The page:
Happiness is the endless realisation of one’s infinite dream. George Ohsawa

Life is really very simple: What you give you, you get back. Bill Tara & Marlene Watson-Tara

We look forward to welcoming you to the Wild Atlantic Way on the West Coast of Ireland.

In good health






The Five Elements - The Five Tastes

I am a long time proponent of a vegan, wholefoods, plant-based diet.  As a passionate health counsellor and teacher within the principles of macrobiotics, I adore the whole concept of ‘chi’ as expressed within Traditional Chinese Medicine.  The five transformations of energy have always made such sense to me and I love the sense and sensibility it brings to understanding health.    The five savoury tastes are the recognised basic five tastes that are naturally contained in all foods.  In TCM, each taste is correlated with a season, a type of warming or cooling energy, and a specific body organ or system.  Theoretically, each taste nourishes a specific organ or organ system.

Practically speaking, the more you consciously include a variety of the five tastes in food preparation, the more satisfying and nutritionally enhanced your meals will be.  Sometimes just a small amount of a ‘taste’ can contribute significantly (e.g. a sprig or two of bitter-tasting parsley leaf)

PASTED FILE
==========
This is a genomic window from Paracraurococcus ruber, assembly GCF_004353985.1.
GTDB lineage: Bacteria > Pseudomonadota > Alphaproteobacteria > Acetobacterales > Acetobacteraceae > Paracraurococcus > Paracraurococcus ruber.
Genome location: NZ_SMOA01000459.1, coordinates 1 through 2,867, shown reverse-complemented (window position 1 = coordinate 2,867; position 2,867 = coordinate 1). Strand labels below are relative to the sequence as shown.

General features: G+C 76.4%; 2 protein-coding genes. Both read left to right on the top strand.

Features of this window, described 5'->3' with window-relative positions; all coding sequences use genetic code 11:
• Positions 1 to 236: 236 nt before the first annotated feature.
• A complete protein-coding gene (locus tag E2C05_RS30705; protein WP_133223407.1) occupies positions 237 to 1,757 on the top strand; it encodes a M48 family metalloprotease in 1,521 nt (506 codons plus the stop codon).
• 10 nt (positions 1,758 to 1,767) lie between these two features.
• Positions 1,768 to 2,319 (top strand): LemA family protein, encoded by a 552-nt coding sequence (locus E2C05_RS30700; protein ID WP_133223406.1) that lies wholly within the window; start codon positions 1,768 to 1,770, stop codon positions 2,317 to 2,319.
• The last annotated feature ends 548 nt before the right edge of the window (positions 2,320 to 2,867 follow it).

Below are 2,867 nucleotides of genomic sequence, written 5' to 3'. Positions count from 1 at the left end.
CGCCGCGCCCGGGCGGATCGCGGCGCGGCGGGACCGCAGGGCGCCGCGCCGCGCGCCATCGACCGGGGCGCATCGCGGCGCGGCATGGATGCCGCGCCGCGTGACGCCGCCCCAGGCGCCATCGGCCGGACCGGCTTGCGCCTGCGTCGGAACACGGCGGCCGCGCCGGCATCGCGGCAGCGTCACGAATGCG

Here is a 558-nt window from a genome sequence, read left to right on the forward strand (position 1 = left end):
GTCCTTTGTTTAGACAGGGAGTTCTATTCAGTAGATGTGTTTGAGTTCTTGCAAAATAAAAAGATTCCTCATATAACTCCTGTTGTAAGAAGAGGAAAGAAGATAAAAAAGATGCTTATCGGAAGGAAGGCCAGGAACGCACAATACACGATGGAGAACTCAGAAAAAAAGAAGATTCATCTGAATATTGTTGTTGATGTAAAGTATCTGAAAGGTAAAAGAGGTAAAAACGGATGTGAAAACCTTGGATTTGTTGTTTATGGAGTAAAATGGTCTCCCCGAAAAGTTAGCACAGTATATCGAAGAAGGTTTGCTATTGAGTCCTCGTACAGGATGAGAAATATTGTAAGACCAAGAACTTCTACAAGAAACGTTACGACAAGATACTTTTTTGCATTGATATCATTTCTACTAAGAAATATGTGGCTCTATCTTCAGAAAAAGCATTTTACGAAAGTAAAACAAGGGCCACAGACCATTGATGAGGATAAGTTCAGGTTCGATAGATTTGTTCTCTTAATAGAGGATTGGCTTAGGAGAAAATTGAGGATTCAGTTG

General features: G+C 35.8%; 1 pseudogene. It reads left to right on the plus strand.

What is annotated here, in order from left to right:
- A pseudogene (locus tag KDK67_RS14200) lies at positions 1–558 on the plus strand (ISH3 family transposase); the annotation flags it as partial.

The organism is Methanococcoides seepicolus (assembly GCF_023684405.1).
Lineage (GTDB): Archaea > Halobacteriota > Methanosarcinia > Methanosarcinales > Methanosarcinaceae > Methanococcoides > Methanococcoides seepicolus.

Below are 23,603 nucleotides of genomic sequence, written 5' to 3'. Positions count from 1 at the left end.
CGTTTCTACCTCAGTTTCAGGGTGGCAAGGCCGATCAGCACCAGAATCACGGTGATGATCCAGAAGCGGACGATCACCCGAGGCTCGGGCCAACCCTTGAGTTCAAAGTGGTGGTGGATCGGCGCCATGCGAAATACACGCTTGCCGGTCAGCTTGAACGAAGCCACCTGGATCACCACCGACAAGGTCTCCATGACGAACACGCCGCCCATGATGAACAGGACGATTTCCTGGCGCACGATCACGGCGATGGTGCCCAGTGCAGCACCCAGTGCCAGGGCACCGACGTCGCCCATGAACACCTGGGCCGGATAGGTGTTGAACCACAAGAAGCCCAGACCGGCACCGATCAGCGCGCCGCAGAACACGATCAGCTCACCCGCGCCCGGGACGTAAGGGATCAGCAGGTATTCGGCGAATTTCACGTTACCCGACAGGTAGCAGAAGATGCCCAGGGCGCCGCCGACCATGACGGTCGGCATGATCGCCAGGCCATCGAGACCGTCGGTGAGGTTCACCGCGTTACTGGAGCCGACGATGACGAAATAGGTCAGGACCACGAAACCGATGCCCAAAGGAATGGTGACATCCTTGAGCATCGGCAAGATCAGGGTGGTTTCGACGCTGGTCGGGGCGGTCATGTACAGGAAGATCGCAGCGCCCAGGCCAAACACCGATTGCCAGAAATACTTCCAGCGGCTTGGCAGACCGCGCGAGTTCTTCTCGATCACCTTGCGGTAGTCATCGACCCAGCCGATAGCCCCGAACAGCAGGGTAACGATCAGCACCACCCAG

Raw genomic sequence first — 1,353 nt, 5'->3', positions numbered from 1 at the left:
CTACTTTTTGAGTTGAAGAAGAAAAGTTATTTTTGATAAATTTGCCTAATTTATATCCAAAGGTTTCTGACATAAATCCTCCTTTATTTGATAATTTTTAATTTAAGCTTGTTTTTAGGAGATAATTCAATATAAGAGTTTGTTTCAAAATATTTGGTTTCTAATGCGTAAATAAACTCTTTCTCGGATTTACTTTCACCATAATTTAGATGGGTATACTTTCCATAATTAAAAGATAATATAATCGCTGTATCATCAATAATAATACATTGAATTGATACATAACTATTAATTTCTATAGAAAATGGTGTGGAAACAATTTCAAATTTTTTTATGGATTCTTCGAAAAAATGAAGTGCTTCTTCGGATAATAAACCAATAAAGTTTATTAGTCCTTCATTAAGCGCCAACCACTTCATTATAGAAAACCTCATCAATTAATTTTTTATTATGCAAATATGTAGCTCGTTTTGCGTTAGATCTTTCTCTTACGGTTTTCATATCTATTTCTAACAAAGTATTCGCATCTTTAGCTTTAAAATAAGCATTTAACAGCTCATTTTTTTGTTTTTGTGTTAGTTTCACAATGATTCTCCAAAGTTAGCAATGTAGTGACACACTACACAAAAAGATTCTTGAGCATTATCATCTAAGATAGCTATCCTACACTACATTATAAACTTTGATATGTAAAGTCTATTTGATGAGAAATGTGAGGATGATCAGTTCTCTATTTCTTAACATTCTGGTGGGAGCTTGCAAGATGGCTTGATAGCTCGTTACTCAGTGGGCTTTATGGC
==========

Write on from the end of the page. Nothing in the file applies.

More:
The five tastes are bitter, salty, sweet, sour, and pungent.  A food will never contain one exclusive taste; there will always be a predominance of tastes.  Here are some examples of food sources and TCM medical organ connections for each taste.  It is said that a little of a particular taste can strengthen an organ system, whereas excess can weaken it. Hence, too much sugar weakens our soil energy, stomach/spleen/pancreas and contributes to digestive problems.


  • BITTER – Associated with the early and mid-summer season, (FIRE) bitter foods are thought to stimulate the heart and small intestine. These foods include dandelion, parsley leaves, mustard greens, collard greens, burdock root, sesame seeds, cereal grain coffee substitute, and some types of corn.
  • SALTY – Associated with the winter season, (WATER) salty food imparts strength and is thought to influence the kidneys and bladder. These foods include sea vegetables, miso, soy sauce, sea salt, Umeboshi salt plum, and natural brine pickles.
  • SWEET – Associated with the late summer season, (EARTH) sweet food is thought to influence the pancreas, spleen and stomach – organs of sugar absorption and distribution. Its nourishing effect is centring and relaxing.  The sweet taste refers to natural wholefoods and not the excessively refined sweet we know from white sugar.  Sweet foods make up the largest percentage of our meals.  These foods include wholegrains, vegetables – especially, cabbages, sweet potatoes, carrots, onions, squashes and parsnips as well as chestnuts.